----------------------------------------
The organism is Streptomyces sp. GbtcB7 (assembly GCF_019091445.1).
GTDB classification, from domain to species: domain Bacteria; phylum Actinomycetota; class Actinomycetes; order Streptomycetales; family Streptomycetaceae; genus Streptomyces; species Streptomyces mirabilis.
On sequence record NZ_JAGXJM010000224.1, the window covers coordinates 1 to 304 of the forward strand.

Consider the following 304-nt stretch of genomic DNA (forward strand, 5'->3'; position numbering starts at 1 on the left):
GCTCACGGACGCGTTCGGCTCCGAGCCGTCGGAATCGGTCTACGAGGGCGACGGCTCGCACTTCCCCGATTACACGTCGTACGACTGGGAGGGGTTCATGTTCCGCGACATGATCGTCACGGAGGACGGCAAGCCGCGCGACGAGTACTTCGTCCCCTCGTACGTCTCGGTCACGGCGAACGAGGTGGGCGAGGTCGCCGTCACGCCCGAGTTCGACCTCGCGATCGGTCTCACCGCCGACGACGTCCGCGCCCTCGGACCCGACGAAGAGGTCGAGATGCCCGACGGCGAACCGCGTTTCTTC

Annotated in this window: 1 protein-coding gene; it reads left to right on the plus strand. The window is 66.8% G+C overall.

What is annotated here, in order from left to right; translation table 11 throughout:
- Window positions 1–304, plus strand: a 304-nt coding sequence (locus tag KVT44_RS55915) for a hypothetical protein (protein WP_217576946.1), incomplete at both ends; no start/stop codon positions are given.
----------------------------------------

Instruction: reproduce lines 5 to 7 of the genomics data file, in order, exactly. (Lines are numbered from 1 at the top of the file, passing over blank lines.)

GCTCACGGACGCGTTCGGCTCCGAGCCGTCGGAATCGGTCTACGAGGGCGACGGCTCGCACTTCCCCGATTACACGTCGTACGACTGGGAGGGGTTCATGTTCCGCGACATGATCGTCACGGAGGACGGCAAGCCGCGCGACGAGTACTTCGTCCCCTCGTACGTCTCGGTCACGGCGAACGAGGTGGGCGAGGTCGCCGTCACGCCCGAGTTCGACCTCGCGATCGGTCTCACCGCCGACGACGTCCGCGCCCTCGGACCCGACGAAGAGGTCGAGATGCCCGACGGCGAACCGCGTTTCTTC

Annotated in this window: 1 protein-coding gene; it reads left to right on the plus strand. The window is 66.8% G+C overall.

What is annotated here, in order from left to right; translation table 11 throughout: